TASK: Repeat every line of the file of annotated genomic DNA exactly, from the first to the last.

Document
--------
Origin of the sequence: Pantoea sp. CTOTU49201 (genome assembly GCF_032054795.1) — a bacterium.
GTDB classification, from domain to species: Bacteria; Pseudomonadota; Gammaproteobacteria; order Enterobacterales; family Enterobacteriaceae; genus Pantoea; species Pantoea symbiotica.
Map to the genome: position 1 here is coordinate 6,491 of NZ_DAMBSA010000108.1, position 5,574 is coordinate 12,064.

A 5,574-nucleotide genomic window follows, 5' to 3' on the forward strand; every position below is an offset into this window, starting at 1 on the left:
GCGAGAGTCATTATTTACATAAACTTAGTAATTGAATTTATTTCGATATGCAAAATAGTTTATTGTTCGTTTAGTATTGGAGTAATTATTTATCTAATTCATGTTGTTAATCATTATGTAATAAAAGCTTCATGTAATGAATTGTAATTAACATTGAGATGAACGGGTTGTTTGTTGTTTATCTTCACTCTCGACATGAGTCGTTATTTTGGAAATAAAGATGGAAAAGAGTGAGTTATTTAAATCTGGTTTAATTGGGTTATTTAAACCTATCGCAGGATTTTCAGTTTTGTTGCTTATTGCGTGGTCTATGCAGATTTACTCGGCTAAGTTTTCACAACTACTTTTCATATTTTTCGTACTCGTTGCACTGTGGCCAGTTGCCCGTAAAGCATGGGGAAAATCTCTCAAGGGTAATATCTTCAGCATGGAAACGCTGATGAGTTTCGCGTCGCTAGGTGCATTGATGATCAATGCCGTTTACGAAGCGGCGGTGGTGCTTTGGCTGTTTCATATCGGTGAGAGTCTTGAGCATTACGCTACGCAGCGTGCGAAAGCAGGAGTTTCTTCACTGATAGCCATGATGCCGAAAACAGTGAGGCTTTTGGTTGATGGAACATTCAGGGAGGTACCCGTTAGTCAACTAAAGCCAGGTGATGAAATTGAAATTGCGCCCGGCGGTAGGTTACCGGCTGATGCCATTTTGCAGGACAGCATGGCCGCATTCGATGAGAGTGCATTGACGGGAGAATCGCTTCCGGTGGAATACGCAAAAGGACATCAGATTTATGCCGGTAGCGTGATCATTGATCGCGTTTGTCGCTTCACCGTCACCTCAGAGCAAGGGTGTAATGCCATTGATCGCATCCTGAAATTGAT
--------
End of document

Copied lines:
Origin of the sequence: Pantoea sp. CTOTU49201 (genome assembly GCF_032054795.1) — a bacterium.
GTDB classification, from domain to species: Bacteria; Pseudomonadota; Gammaproteobacteria; order Enterobacterales; family Enterobacteriaceae; genus Pantoea; species Pantoea symbiotica.
Map to the genome: position 1 here is coordinate 6,491 of NZ_DAMBSA010000108.1, position 5,574 is coordinate 12,064.

A 5,574-nucleotide genomic window follows, 5' to 3' on the forward strand; every position below is an offset into this window, starting at 1 on the left:
GCGAGAGTCATTATTTACATAAACTTAGTAATTGAATTTATTTCGATATGCAAAATAGTTTATTGTTCGTTTAGTATTGGAGTAATTATTTATCTAATTCATGTTGTTAATCATTATGTAATAAAAGCTTCATGTAATGAATTGTAATTAACATTGAGATGAACGGGTTGTTTGTTGTTTATCTTCACTCTCGACATGAGTCGTTATTTTGGAAATAAAGATGGAAAAGAGTGAGTTATTTAAATCTGGTTTAATTGGGTTATTTAAACCTATCGCAGGATTTTCAGTTTTGTTGCTTATTGCGTGGTCTATGCAGATTTACTCGGCTAAGTTTTCACAACTACTTTTCATATTTTTCGTACTCGTTGCACTGTGGCCAGTTGCCCGTAAAGCATGGGGAAAATCTCTCAAGGGTAATATCTTCAGCATGGAAACGCTGATGAGTTTCGCGTCGCTAGGTGCATTGATGATCAATGCCGTTTACGAAGCGGCGGTGGTGCTTTGGCTGTTTCATATCGGTGAGAGTCTTGAGCATTACGCTACGCAGCGTGCGAAAGCAGGAGTTTCTTCACTGATAGCCATGATGCCGAAAACAGTGAGGCTTTTGGTTGATGGAACATTCAGGGAGGTACCCGTTAGTCAACTAAAGCCAGGTGATGAAATTGAAATTGCGCCCGGCGGTAGGTTACCGGCTGATGCCATTTTGCAGGACAGCATGGCCGCATTCGATGAGAGTGCATTGACGGGAGAATCGCTTCCGGTGGAATACGCAAAAGGACATCAGATTTATGCCGGTAGCGTGATCATTGATCGCGTTTGTCGCTTCACCGTCACCTCAGAGCAAGGGTGTAATGCCATTGATCGCATCCTGAAATTGAT